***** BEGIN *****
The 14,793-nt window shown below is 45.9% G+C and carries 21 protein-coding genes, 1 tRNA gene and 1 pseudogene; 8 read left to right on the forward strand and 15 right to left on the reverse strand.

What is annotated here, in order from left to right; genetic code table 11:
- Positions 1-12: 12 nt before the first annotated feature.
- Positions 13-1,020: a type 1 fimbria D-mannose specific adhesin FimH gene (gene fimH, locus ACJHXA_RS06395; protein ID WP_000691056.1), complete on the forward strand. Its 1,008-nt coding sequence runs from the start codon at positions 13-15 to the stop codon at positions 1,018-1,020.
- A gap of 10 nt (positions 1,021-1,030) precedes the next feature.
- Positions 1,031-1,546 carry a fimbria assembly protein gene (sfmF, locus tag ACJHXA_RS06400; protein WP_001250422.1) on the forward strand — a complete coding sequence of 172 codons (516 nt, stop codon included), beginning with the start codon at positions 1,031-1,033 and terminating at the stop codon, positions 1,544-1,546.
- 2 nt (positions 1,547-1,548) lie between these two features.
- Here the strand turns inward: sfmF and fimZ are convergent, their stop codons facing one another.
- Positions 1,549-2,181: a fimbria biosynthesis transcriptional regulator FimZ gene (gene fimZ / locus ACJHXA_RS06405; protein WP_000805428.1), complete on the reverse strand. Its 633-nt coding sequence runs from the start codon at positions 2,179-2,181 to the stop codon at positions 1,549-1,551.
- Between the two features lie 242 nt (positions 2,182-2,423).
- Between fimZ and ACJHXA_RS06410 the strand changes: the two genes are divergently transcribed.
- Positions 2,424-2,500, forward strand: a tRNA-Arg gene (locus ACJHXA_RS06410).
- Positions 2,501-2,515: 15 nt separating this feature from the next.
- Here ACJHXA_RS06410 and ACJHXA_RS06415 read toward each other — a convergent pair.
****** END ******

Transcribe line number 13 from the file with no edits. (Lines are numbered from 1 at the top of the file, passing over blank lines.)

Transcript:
- Positions 2,501-2,515: 15 nt separating this feature from the next.